From my own experience, I have learnt how important it is to tailor your CV and application to the job and organisation – one size does not fit all! If you spend most of your time glued to social media on your phone too, why not make the most of it in your job hunting? Follow employers on Twitter and join relevant LinkedIn groups. Search to see if any of your tutors (including WBL and Careers and Employability staff) are on LinkedIn and ask if they can be a contact – you never know who they might be able to introduce you to!

Our wonderful Careers and Employability team are also here to help you at every stage of planning your career, and their services are available to graduates (free of charge) for up to three years after graduating.

Here are some of their top tips for graduates…

  • If you are unsure of your options, you can book a guidance interview with one of our career consultants. This can be by telephone or Skype, as well as face-to-face.
  • We also offer mock interviews to help you feel more confident when you have an important interview coming up.
  • Have you been asked to complete some online tests? Practising them will help to improve your performance – use Graduates First.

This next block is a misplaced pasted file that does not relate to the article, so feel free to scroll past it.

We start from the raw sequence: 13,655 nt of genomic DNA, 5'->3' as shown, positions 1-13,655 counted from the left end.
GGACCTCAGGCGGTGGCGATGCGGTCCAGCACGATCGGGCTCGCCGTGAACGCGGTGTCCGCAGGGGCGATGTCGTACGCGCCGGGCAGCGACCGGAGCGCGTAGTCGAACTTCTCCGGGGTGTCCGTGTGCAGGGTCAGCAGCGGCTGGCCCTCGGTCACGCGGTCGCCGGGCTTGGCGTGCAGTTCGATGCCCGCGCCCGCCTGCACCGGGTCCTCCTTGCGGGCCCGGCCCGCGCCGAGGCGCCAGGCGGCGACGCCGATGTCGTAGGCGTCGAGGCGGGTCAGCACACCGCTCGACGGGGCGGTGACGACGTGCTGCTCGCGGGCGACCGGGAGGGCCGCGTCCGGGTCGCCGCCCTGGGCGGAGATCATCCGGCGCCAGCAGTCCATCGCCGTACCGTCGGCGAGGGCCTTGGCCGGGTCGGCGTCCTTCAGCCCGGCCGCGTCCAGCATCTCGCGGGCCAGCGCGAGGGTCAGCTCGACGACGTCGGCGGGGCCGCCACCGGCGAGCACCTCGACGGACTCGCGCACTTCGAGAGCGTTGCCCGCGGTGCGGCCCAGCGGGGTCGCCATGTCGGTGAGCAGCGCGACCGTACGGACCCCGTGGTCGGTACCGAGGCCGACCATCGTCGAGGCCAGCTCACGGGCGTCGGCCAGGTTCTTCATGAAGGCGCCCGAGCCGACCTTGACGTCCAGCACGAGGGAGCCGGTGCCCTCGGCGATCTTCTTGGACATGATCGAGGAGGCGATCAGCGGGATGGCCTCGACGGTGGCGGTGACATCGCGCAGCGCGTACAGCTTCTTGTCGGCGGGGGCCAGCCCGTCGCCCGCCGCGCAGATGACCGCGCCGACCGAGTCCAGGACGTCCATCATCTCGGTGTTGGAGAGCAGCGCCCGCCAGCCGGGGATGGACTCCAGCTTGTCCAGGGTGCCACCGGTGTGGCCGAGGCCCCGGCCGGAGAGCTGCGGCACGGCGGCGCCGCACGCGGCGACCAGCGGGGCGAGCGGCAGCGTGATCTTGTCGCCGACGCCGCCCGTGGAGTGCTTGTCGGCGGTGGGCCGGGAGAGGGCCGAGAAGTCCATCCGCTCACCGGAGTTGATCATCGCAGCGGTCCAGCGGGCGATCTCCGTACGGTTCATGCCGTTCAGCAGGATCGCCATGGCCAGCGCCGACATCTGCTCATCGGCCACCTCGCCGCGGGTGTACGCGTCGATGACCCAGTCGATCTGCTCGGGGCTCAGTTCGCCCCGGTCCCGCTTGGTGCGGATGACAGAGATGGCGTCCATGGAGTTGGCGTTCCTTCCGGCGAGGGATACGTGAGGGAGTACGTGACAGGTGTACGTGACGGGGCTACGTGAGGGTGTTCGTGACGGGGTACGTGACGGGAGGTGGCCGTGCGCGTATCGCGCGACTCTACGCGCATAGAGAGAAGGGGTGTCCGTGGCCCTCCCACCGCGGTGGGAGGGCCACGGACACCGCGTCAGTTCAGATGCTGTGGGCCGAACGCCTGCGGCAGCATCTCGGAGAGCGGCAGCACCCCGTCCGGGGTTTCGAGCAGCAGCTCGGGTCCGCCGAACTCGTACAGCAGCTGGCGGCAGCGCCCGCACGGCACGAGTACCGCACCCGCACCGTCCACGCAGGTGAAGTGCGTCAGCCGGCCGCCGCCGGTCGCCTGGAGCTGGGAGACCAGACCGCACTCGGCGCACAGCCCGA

• Do you have a LinkedIn profile with a professional-looking photograph? Employers are using LinkedIn as a recruitment platform and you can use it to search for jobs.
  • If you are yet to find employment, Careers and Employability also offers the unique and innovative free Graduate Head Start (GHS) programme, developed to provide you with the employment skills and professional development to give you a head start towards your chosen career path.
  • CareerHub is your first port of call to find out about the range of services we offer so make sure you are signing in regularly. This includes access to current vacancies from local and national organisations for part-time and full-time opportunities, details of internships and the chance to submit your CV, cover letter or application form for checking via the “Ask a Question” function. There is also information about our Venture programme if you are thinking about self-employment and access to Work Shadowing opportunities.



A Day in the Life of a Parish Priest… with Reverend Dot Gosling (2004)

A Day in the Life of a Parish Priest… with Reverend Dot Gosling (2004)

Dot Gosling is a former University chaplain who also graduated from the University with a Postgraduate Certificate in Teaching, Learning and Assessment in Higher Education in 2004. Dot is now parish priest for three church communities near Prestatyn and also the mission area leader. She looks after ten parishes in total, has three colleagues to care for, and facilitates missions alongside her colleagues.

In today’s blog post, Dot tells us what a day in the life of a parish priest is like…